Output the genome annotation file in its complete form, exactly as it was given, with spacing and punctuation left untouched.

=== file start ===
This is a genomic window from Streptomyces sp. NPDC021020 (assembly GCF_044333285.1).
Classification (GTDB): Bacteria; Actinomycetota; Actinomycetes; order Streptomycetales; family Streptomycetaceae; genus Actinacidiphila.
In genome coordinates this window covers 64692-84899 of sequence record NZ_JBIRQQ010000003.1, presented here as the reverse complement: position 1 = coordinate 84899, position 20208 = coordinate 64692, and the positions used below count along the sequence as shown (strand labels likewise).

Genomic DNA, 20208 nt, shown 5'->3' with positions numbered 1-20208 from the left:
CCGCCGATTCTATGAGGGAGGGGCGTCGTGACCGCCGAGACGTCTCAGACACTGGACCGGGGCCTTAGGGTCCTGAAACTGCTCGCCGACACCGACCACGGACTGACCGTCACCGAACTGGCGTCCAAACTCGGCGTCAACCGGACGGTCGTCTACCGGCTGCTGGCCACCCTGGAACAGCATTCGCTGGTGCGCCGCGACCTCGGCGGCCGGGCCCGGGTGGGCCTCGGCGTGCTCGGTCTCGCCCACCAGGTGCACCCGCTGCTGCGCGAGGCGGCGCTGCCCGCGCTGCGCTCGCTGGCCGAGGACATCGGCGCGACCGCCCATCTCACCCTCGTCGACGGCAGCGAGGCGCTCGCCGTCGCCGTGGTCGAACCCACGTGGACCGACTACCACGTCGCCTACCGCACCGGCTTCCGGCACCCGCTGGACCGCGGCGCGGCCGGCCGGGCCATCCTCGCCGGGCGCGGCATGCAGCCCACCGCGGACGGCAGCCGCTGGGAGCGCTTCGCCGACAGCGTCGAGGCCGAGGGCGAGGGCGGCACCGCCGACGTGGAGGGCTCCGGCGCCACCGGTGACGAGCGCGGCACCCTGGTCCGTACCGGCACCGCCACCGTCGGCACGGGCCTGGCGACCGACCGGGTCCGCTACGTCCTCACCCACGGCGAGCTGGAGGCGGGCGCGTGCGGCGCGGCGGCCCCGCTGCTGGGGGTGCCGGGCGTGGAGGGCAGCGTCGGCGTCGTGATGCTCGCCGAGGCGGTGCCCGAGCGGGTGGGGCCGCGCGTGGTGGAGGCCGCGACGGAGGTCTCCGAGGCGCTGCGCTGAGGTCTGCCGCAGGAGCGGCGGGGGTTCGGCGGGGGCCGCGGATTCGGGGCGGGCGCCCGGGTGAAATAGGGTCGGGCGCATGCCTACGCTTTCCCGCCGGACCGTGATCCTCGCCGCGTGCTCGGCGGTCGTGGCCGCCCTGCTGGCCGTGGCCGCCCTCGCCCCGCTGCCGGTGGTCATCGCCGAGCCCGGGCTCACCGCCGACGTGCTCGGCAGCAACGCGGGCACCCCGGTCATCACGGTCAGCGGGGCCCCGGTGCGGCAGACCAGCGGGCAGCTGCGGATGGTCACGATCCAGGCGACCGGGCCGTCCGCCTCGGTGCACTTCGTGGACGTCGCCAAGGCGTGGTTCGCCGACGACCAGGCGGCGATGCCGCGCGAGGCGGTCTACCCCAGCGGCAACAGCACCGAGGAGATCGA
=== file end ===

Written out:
This is a genomic window from Streptomyces sp. NPDC021020 (assembly GCF_044333285.1).
Classification (GTDB): Bacteria; Actinomycetota; Actinomycetes; order Streptomycetales; family Streptomycetaceae; genus Actinacidiphila.
In genome coordinates this window covers 64692-84899 of sequence record NZ_JBIRQQ010000003.1, presented here as the reverse complement: position 1 = coordinate 84899, position 20208 = coordinate 64692, and the positions used below count along the sequence as shown (strand labels likewise).

Genomic DNA, 20208 nt, shown 5'->3' with positions numbered 1-20208 from the left:
CCGCCGATTCTATGAGGGAGGGGCGTCGTGACCGCCGAGACGTCTCAGACACTGGACCGGGGCCTTAGGGTCCTGAAACTGCTCGCCGACACCGACCACGGACTGACCGTCACCGAACTGGCGTCCAAACTCGGCGTCAACCGGACGGTCGTCTACCGGCTGCTGGCCACCCTGGAACAGCATTCGCTGGTGCGCCGCGACCTCGGCGGCCGGGCCCGGGTGGGCCTCGGCGTGCTCGGTCTCGCCCACCAGGTGCACCCGCTGCTGCGCGAGGCGGCGCTGCCCGCGCTGCGCTCGCTGGCCGAGGACATCGGCGCGACCGCCCATCTCACCCTCGTCGACGGCAGCGAGGCGCTCGCCGTCGCCGTGGTCGAACCCACGTGGACCGACTACCACGTCGCCTACCGCACCGGCTTCCGGCACCCGCTGGACCGCGGCGCGGCCGGCCGGGCCATCCTCGCCGGGCGCGGCATGCAGCCCACCGCGGACGGCAGCCGCTGGGAGCGCTTCGCCGACAGCGTCGAGGCCGAGGGCGAGGGCGGCACCGCCGACGTGGAGGGCTCCGGCGCCACCGGTGACGAGCGCGGCACCCTGGTCCGTACCGGCACCGCCACCGTCGGCACGGGCCTGGCGACCGACCGGGTCCGCTACGTCCTCACCCACGGCGAGCTGGAGGCGGGCGCGTGCGGCGCGGCGGCCCCGCTGCTGGGGGTGCCGGGCGTGGAGGGCAGCGTCGGCGTCGTGATGCTCGCCGAGGCGGTGCCCGAGCGGGTGGGGCCGCGCGTGGTGGAGGCCGCGACGGAGGTCTCCGAGGCGCTGCGCTGAGGTCTGCCGCAGGAGCGGCGGGGGTTCGGCGGGGGCCGCGGATTCGGGGCGGGCGCCCGGGTGAAATAGGGTCGGGCGCATGCCTACGCTTTCCCGCCGGACCGTGATCCTCGCCGCGTGCTCGGCGGTCGTGGCCGCCCTGCTGGCCGTGGCCGCCCTCGCCCCGCTGCCGGTGGTCATCGCCGAGCCCGGGCTCACCGCCGACGTGCTCGGCAGCAACGCGGGCACCCCGGTCATCACGGTCAGCGGGGCCCCGGTGCGGCAGACCAGCGGGCAGCTGCGGATGGTCACGATCCAGGCGACCGGGCCGTCCGCCTCGGTGCACTTCGTGGACGTCGCCAAGGCGTGGTTCGCCGACGACCAGGCGGCGATGCCGCGCGAGGCGGTCTACCCCAGCGGCAACAGCACCGAGGAGATCGA